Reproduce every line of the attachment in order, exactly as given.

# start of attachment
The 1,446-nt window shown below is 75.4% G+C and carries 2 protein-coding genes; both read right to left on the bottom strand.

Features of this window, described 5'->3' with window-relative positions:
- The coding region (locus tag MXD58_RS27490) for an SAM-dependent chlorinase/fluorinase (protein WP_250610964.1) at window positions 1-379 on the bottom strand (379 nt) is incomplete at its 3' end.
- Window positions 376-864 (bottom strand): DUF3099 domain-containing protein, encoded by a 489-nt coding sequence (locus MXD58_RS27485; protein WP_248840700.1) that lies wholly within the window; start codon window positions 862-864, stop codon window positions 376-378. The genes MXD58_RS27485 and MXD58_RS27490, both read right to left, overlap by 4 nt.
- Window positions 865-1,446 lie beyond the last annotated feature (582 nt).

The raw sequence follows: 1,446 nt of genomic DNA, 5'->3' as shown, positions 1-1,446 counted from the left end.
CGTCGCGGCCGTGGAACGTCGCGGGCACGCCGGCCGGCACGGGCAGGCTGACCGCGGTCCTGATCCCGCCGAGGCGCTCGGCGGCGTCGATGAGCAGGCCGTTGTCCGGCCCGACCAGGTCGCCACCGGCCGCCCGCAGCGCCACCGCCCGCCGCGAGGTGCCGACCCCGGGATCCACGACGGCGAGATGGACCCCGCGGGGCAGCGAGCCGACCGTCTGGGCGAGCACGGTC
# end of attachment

The 1,446-nt window shown below is 75.4% G+C and carries 2 protein-coding genes; both read right to left on the bottom strand.

Features of this window, described 5'->3' with window-relative positions:
- The coding region (locus tag MXD58_RS27490) for an SAM-dependent chlorinase/fluorinase (protein WP_250610964.1) at window positions 1-379 on the bottom strand (379 nt) is incomplete at its 3' end.
- Window positions 376-864 (bottom strand): DUF3099 domain-containing protein, encoded by a 489-nt coding sequence (locus MXD58_RS27485; protein WP_248840700.1) that lies wholly within the window; start codon window positions 862-864, stop codon window positions 376-378. The genes MXD58_RS27485 and MXD58_RS27490, both read right to left, overlap by 4 nt.
- Window positions 865-1,446 lie beyond the last annotated feature (582 nt).

The raw sequence follows: 1,446 nt of genomic DNA, 5'->3' as shown, positions 1-1,446 counted from the left end.
CGTCGCGGCCGTGGAACGTCGCGGGCACGCCGGCCGGCACGGGCAGGCTGACCGCGGTCCTGATCCCGCCGAGGCGCTCGGCGGCGTCGATGAGCAGGCCGTTGTCCGGCCCGACCAGGTCGCCACCGGCCGCCCGCAGCGCCACCGCCCGCCGCGAGGTGCCGACCCCGGGATCCACGACGGCGAGATGGACCCCGCGGGGCAGCGAGCCGACCGTCTGGGCGAGCACGGTC